Sharing with specific circles on Google+ can define the intent of your message or post. Sharing can resemble a Facebook status update, a tweet, an e-mail to a specific individual, or an e-newsletter to your customers. Contacts or followers of your G+ stream might be classified as clients, business leads or VIP guests, providing a great way to connect with and cater to your diverse customer base.
Google+ Hangouts: Webinars and Video Conferences
Google+ Hangouts provides a fast and easy online meeting place for video chats with up to 10 people. Colleagues can also view YouTube videos with other participants during a video call. A business manager who want to discuss a video of a recent corporate event or an uploaded commercial from a competing ad agency can watch the media clip together, chatting by text or video at the same time. Long-distance employees may want to use this feature to watch a recently published video of a webinar.
Companies can also hold “hangouts” that are open to customers to introduce a new product or service. Some businesses have also considered using the feature for customer service purposes.
Educators can also use the video chat feature to connect with e-learners in a virtual classroom. Students can present book reports, ask questions of their teacher or discuss an educational video on YouTube.
Google+ Apps: Marketing Research and Project Management
Google+ Sparks is an interesting way to follow current stories on any given topic. The sparks feature creates a stream of media content including videos, blog posts and news articles that can be used to review trending subjects. Sparks is a very intuitive way to conduct market research - whether you want to stay current on competing brands, consumer interests, entertainment labels, financial markets or regional news.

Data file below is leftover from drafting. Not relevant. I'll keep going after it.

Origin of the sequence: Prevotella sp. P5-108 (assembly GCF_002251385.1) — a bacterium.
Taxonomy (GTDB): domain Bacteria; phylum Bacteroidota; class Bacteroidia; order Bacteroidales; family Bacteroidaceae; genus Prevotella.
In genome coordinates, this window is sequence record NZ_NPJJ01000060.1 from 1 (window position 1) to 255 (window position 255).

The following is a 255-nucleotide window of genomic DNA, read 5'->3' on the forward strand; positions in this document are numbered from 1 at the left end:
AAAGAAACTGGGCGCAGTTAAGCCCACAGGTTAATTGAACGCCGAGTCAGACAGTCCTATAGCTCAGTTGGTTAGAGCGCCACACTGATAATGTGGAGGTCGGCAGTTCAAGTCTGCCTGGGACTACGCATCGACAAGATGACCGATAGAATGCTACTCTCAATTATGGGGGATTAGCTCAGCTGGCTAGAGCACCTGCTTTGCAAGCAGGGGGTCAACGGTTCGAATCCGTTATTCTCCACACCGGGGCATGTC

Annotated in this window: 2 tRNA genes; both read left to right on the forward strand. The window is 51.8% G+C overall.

Companies can also gain insights into consumer opinions, preferences and habits by viewing publicly shared posts shown in their “incoming” stream. Posts shown are from individuals who have included your profile in one of their circles, much like followers on Twitter.
Google+ photos also provides a simple way to create professional slideshows and presentations to share with colleagues or clients. Photos are managed within a user’s Picasa account, allowing for straightforward photo organization and privacy controls. For more elaborate project management needs, users can navigate to other cross-platform services provided by Google.
Many of Google’s other tools are expected to be integrated into Google Plus. Business applications including Google documents, calendars, gmail and others are widely used in the workplace. Sharing Google calendars with coworkers and clients or collaborating on Google Docs allows for seamless management of business schedules, emails, projects and spreadsheets. And with Google Plus apps soon expected to be available on phone and tablet devices, the possibilities for connections and collaboration continue to grow.
Resources and References
- The Official Google Blog, https://googleblog.blogspot.com/2011/06/introducing-google-project-real-life.html
- 7 Ways Google+ Users Are Getting More Out of Their Circles, https://mashable.com/2011/07/26/google-plus-circles/
- Google Plus Demo Tour, https://www.google.com/intl/en/+/demo/
- Start Google Plus, https://www.startgoogleplus.com
Images created by author from screenshots courtesy Google.com
This post is part of the series: Google for Businesses
This series discusses business applications for Google’s products and services.